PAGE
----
This vegetables 95% water content isn’t the only nutrient responsible for its hydrating benefits, just 3 celery stalks provide provide natural salts that help to replenish levels of sodium, potassium, magnesium, calcium, phosphorus, iron and zinc.

Green Peppers

This green veggie may be 92 percent water, but it’s still abundant in numerous vitamins and minerals, including vitamin C, thiamine, vitamin B6, beta carotene, and folic acid.


This leafy green is also made up of 92% water, making it especially beneficial in keeping you hydrated. Spinach is also rich in magnesium, potassium, and B-vitamins, all of which are known to increase energy.

Plus, this dark leafy green is easy to sneak in any smoothie! Just try it in our Creamed Spinach Smoothie!

What’s GreenBlender?

GreenBlender sends you everything you need to make hydrating smoothies at home. Learn more >>

Recent studies have found that watermelon seeds are also wonderfully nutritious, especially if they are sprouted and shelled. They are high in protein, magnesium, vitamin B and good fats, according to an analysis by the International Journal of Nutrition and Food Sciences.

Here are the nutrition facts for the watermelon, according to the U.S. Food and Drug Administration, which regulates food labeling through the National Labeling and Education Act:

Nutrition facts

Serving size: 2 cups diced (10 oz / 280 g) Calories: 80 (Calories from Fat 0)

Amount per serving (and %DV*) *Percent Daily Values (%DV) are based on a 2,000 calorie diet.

Total Fat: 0g (0%)

Total Carbohydrate: 21g (7%) Dietary Fiber: 1g (4%) Sugars: 20g

Cholesterol: 0mg (0%) Sodium: 0mg (0%) Potassium: 270mg (8%) Protein: 1g

Vitamin A: (30%) Vitamin C: (25%) Calcium: (2%) Iron: (4%)

Health benefits

Heart health

Watermelon’s high levels of lycopene are very effective at protecting cells from damage and may help lower the risk of heart disease, according to a study at Purdue University. A study published in the American Journal of Hypertension found that watermelon extracts helped reduce hypertension and lower blood pressure in obese adults.

Watermelon may be especially important for older women. A study published in Menopause found that postmenopausal women, a group known to have increased aortic stiffness, who took watermelon extract for six weeks saw decreased blood pressure and arterial stiffness compared to those who did not take watermelon extract. The authors of the study attributed the benefits to citrulline and arginine.

Arginine can help improve blood flow and may help reduce the accumulation of excess fat.

Anti-inflammatory properties

“The lycopene in watermelon makes it an anti-inflammatory fruit,” Jarzabkowski said. Lycopene is an inhibitor for various inflammatory processes and also works as an antioxidant to neutralize free radicals. Additionally, the watermelon contains choline, which helps keep chronic inflammation down, according to a 2006 article published in Shock medical journal.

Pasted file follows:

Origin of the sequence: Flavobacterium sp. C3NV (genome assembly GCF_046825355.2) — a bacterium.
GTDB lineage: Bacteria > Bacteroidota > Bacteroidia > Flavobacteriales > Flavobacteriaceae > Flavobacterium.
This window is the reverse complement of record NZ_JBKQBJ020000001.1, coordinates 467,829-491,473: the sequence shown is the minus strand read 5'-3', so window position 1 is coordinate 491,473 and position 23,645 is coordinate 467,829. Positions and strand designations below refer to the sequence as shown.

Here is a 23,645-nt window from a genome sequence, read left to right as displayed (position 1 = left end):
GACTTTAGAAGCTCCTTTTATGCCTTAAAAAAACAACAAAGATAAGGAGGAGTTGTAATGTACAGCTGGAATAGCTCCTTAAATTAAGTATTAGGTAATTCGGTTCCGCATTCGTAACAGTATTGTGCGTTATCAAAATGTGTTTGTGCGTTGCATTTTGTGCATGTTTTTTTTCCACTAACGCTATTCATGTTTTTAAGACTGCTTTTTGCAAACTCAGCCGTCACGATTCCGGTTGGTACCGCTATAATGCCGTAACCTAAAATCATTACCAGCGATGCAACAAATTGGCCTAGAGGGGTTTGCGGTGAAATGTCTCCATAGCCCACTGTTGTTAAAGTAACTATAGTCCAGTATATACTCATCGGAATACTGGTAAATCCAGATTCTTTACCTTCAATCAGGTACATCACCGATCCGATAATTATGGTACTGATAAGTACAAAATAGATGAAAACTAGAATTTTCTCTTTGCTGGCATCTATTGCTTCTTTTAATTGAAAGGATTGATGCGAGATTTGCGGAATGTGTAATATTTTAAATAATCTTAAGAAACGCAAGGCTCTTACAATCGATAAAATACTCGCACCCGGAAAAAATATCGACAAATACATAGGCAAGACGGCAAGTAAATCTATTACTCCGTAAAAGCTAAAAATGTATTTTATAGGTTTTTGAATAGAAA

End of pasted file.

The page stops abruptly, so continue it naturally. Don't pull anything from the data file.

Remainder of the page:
Reducing inflammation isn’t just good for people suffering from arthritis. “When you’re sick, you have cellular damage, which can be caused by a variety of factors including stress, smoking, pollution, disease, and your body becomes inflamed,” Jarzabkowski said. “It’s called ‘systemic inflammation.'” In this way, anti-inflammatory foods can help with overall immunity and general health.


“Watermelons help with overall hydration, and that is a great thing,” said Lemond. “They say we can get 20-30 percent of our fluid needs through our diet alone, and foods like these certainly help.” Additionally, their juice is full of good electrolytes. This can even help prevent heat stroke.


The watermelon contains fiber, which encourages a healthy digestive tract and helps keep you regular.

Skin and hair benefits

Vitamin A is stellar for your skin, and just a cup of watermelon contains nearly one-quarter of your recommended daily intake of it. Vitamin A helps keep skin and hair moisturized, and it also encourages healthy growth of new collagen and elastin cells, according to the Cleveland Clinic. Vitamin C is also beneficial in this regard, as it promotes healthy collagen growth.

Muscle soreness & athletic performance

Watermelon-loving athletes are in luck: drinking watermelon juice before an intense workout helps reduce next-day muscle soreness and heart rate, according to a 2013 study published in the Journal of Agricultural and Food Chemistry. This can be attributed to watermelon’s amino acids citrulline and arginine, which help improve circulation.

A 2015 study published in the Journal of Applied Physiology suggests that watermelon’s citrulline may also help improve athletic performance. Study participants who took citrulline supplements saw a boosted performance with more power production in high-intensity exercise like cycling and sprinting.

Cancer prevention

Like other fruits and vegetables, watermelons may be helpful in reducing the risk of cancer through their antioxidant properties. Lycopene in particular has been linked to reducing prostate cancer cell proliferation, according to the National Cancer Institute.

Health risks

If eaten in reasonable amounts, watermelons should produce no serious side effects. If you eat an abundance of the fruit daily, however, you may experience problems from having too much lycopene or potassium.

The consumption of more than 30 mg of lycopene daily could potentially cause nausea, diarrhea, indigestion and bloating, according to the American Cancer Society.

People with serious hyperkalemia, or too much potassium in their blood, should probably not consume more than about one cup of watermelon a day, which has less than 140 mg of potassium. According to the National Institutes of Health, hyperkalemia can result in irregular heartbeats and other cardiovascular problems, as well as reduced muscle control.

Loading up on water-dense foods like watermelon can be tempting for those looking to lose weight because they help you feel full, but Lemond cautions against going to extremes. “Eating more fruits and vegetables of any kind naturally helps decrease overall calories (energy) of the diet,” she said. “We know that people that eat higher quantities of fruits and vegetables typically have healthier body weights However, I do not recommend eating only watermelon … You will lose weight, but that weight will be mostly muscle.”